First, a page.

As I sat down to write my blog for this week, I’ll be honest, I had no inspiration. I had no message I wanted to share and no story to tell. That’s when one of my teammates, Kourtney, pulled a book off the shelf titled “The Complete Life’s Little Instruction Book”. This book is filled with a ton of little tidbits of advice about how to live your life – some as surface level as “call a radio station with an opinion” and some as deep as “remember that life’s most treasured moments often come unannounced”.
However, it wasn’t either of these that stood out to me. Rather, it was the following that caught my attention: “Ask an older person you respect to tell you his or her proudest moment and greatest regret”. As I texted some of my greatest mentors in life to ask for their answers to these questions, I soon realized that it is these people who hold some of the best advice. Let’s see what they had to say!
Greatest moment: “The birth of our children, all 3, and watching them succeed is my greatest moment.”
Greatest regret: “My biggest regret is not always stepping outside my comfort zone when I know I should have.”
Greatest Moment: “I have had a blessed life and as I look back at all those blessings, they tie back to God and Christ’s love for us. My greatest moment is realizing that through Christ all things are possible”
Greatest Regret: “Not living to my potential. I could have done more. Of course, everyone can always do more, but I chose not to even try lots of times. I was too prideful. If there’s a chance of failure, I wouldn’t even try.”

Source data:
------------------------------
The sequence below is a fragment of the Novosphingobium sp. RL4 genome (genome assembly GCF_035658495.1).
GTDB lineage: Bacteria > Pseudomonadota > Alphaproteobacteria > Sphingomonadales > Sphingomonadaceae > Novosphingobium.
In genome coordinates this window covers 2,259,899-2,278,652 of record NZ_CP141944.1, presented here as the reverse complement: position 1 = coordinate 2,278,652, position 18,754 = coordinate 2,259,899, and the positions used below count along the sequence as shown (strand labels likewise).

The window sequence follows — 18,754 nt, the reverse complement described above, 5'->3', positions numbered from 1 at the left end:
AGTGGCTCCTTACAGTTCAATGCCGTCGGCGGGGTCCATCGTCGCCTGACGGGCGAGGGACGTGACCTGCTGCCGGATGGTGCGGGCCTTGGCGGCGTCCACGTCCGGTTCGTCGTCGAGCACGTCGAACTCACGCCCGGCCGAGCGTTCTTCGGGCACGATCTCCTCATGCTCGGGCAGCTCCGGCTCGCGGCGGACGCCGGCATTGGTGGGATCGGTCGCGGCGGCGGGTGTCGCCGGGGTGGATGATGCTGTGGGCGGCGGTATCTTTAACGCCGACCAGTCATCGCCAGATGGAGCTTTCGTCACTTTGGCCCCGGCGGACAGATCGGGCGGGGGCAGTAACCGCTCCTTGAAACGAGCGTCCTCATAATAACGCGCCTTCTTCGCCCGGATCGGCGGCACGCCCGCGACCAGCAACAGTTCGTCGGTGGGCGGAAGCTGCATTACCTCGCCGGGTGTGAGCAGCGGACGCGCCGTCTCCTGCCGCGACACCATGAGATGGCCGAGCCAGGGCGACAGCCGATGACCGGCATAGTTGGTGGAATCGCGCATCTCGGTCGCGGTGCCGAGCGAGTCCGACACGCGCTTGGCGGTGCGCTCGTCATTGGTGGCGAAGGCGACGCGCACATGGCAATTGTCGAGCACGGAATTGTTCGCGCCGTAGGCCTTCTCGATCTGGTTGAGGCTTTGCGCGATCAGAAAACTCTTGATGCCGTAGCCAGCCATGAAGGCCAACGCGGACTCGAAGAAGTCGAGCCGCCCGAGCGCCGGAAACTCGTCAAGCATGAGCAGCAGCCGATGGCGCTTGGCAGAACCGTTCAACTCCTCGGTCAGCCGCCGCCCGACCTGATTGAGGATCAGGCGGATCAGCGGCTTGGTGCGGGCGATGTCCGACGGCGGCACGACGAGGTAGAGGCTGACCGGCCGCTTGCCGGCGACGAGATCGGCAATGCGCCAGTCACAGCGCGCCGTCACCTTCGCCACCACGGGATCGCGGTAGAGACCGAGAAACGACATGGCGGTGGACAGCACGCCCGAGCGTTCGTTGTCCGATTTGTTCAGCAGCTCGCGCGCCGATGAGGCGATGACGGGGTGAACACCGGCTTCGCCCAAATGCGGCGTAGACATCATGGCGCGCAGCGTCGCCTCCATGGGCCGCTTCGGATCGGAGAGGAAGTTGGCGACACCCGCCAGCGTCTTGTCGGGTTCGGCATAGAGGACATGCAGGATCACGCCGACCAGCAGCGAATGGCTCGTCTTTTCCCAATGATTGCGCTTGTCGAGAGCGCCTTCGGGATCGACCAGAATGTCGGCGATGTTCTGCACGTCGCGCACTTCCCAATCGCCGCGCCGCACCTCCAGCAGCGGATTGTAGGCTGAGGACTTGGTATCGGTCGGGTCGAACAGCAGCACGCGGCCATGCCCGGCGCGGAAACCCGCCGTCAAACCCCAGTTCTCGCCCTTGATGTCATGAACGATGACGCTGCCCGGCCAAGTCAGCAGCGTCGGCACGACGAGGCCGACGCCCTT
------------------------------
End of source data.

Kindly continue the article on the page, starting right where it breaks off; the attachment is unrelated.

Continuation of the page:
Greatest Moment: “I don’t believe I’ve had my greatest moment yet. As I age, I find that life just keeps getting better. But, if I’m pushed to choose, it’s becoming a mom.”
Greatest Regret: “Once again, I’m not sure I have one because all parts of life are determined by God. But, maybe missing your performance in Wizard of Oz.”
Greatest Moment: “Day of marriage & the 3 days my children were born.”
Greatest Regret: “Not going to work the wheat harvest in Australia.”
From my research, I would say I’ve found the three pieces of advice I, and hopefully you, needed to hear:
Find a source of inspiration and strength that fuels you to keep going – no matter what. For my grandfather, and my family, that’s our faith. For Marty, my mom, and my dad, it was their kids and getting the opportunity to raise them. For you, it may be different. Nevertheless, find the catalyst that keeps you motivated.
Life is full of great, exciting events. At times, you may feel as though you have hit the peak moment of your life (getting married, your DREAM job, having kids, etc.). Yet, there is always the potential for even more. As my mom said “I find that life just keeps getting better”. Don’t stay stagnant when you feel you have “peaked”. Rather, allow yourself to keep living, keep growing, and keep pursuing new opportunities that can become some of life’s greatest moments.
This brings me to my 3rd lesson: don’t avoid pursuing new experiences. My grandfather often avoided “doing more” simply because he was afraid of failure. My dad avoided a trip to the other side of the globe because he wanted to help my grandpa with harvest; while that was important, he avoided the opportunity to travel and explore new opportunities because he felt he had an obligation. Life is full of infinite opportunities to learn and take on new adventures – don’t hold back because of failure or “obligation”.
As I set out to write this blog, I had no idea where it would take me, but I’m glad it started that way. It pushed me to reach out, gain new advice, and learn more than I could’ve ever imagined. While I hope the lessons my mentors shared helped you, I also encourage you to reach out to the mentors in your life. They are truly full of some of life’s greatest advice.